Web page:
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Is it better to buy a more expensive electric heater?

(11 Posts)
loveka Mon 20-Feb-17 18:41:31

There are some for 50 quid, and some for 150 quid but is there really any difference?

I am looking at an Adax one which talks about being popular, eco etc.

But a Dimplex is half the price!

Anyone know the difference?

We have to have electric heating, there is no gas and you can't get oil to the house.

specialsubject Mon 20-Feb-17 19:33:37

A kilowatt is a kilowatt. There is no difference between one 3kw electric heater and another.

Or one 1kw one and another.

chocolatespiders Mon 20-Feb-17 21:06:09

Are the the same kilowatt

PigletJohn Mon 20-Feb-17 23:37:50

The more expensive heater will give you a warm glow of satisfaction to think you have lined some crook's pockets.

Dimplex are made by the same company that makes Glen, which are even cheaper.

Have you considered storage heaters? If you are at home all day, go to bed early and have a large hot-water cylinder you might find them suitable. An off-peak kWh costs about half as much as a peak-rate kWh. They are unsuitable for people who are out of the house all day.

JoJoSM2 Tue 21-Feb-17 07:17:56

I had Dimplex heaters in my first flat. They were fantastic and my electricity bills were very low.

shanghaismog Tue 21-Feb-17 07:30:07

But surely if your fancy electric heater has a thermostat and switches off when at the required temp, then you are using less energy overall and therefore cheaper. E.g. No thermostat 1kw heater for 1hr = 1kwh, with thermostat 1kw heater for 0.5hr = 0.5kwh. Obviously figures made up...

loveka Tue 21-Feb-17 09:36:59

Hmm. The fancy one is lower kW but is Norwegian where they all have these apparently, they mostly have electric heaters in their home. Yes it has a thermostat on it. It is totally silent.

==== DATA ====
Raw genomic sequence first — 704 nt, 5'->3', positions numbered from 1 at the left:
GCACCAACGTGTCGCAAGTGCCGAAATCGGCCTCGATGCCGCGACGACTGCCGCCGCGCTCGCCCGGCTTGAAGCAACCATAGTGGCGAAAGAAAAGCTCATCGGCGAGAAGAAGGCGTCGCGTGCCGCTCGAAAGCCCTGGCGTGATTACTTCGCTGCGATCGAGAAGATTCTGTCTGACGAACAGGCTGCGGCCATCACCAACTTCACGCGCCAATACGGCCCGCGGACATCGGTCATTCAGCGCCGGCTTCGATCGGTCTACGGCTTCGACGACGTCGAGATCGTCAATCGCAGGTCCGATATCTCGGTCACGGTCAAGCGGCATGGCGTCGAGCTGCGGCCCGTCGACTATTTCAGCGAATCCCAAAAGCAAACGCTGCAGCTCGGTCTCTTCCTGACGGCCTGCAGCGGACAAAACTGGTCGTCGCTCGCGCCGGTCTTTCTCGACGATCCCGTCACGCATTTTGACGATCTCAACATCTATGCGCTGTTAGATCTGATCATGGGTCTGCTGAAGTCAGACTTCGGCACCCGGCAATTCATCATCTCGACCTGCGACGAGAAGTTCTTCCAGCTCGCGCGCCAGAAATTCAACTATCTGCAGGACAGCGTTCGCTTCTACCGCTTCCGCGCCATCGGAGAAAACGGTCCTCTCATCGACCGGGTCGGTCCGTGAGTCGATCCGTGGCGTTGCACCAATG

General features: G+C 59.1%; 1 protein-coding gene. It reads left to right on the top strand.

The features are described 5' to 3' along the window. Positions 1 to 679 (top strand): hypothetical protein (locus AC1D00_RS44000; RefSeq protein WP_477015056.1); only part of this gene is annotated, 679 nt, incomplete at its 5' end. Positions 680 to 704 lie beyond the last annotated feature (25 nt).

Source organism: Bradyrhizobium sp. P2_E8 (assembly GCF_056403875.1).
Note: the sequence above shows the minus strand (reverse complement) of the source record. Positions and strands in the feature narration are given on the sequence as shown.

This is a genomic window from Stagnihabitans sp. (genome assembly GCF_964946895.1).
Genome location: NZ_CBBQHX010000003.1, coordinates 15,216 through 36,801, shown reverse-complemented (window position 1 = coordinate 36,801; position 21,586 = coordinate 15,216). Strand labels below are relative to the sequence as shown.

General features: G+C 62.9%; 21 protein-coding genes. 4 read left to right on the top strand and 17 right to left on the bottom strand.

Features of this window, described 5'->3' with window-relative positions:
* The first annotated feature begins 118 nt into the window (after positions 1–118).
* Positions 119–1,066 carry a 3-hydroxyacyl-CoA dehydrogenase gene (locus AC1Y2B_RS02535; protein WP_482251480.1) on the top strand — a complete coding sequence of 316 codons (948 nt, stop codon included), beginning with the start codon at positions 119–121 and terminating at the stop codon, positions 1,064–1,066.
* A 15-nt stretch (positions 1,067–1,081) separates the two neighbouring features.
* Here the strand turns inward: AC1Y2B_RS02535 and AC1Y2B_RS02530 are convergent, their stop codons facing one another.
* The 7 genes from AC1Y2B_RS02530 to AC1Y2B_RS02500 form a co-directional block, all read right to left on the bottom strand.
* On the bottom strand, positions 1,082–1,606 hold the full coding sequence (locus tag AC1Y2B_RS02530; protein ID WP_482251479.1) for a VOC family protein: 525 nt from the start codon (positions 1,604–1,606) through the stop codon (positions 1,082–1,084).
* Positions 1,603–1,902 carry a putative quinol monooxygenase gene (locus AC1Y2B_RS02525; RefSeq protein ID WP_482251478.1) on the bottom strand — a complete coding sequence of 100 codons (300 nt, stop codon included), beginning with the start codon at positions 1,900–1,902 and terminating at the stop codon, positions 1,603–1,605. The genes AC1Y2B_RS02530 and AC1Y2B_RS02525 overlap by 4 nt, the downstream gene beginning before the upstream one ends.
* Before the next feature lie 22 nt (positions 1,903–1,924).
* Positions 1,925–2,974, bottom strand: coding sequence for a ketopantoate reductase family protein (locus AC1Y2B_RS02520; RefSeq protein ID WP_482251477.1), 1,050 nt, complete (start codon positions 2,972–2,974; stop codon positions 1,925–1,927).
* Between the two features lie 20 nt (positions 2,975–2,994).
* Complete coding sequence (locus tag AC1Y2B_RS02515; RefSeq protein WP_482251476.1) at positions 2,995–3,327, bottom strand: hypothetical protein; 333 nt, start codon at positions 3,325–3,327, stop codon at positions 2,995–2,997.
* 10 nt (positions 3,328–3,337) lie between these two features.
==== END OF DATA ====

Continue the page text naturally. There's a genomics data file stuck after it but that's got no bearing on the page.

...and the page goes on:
It is in a holiday cottage, so a consideration is people just leaving the heaters on all night. The Adax one turns off automatically at night.

specialsubject Tue 21-Feb-17 09:41:44

Heaters that are switched off use considerably less energy than those that are switched on. Doesnt improve efficiency!

Yes, in a holiday cottage even the most right on of windfarm lovers and ethical investors won't give a stuff about energy use, so timers would be good.

shanghaismog Tue 21-Feb-17 18:19:04

No obviously not, but timers/thermostat/programmes make it cheaper to run, although you'd have to work out your payback time for greeting the more expensive one in the first place. I would imagine most people don't know the efficiency of their heater....

PigletJohn Tue 21-Feb-17 18:38:00

£15 for a 2kW heater with thermostat and three heat settings. It works just as efficiently as a £300 heater of the same power.

though I prefer oil-filled radiators because they give a more even heat and IMO are safer.

I wouldn't have heaters with built-in timers, because the timer is the part that most often goes wrong.

MongerTruffle Tue 21-Feb-17 20:14:44

Electric heating is more popular in Norway, Sweden etc because electricity is much cheaper there than it is here. They also have better insulation. It doesn't necessarily mean that the heater will be better.

www.coventrytelegraph.net/news/coventry-news/tile-hill-housing-association-tenants-3420754

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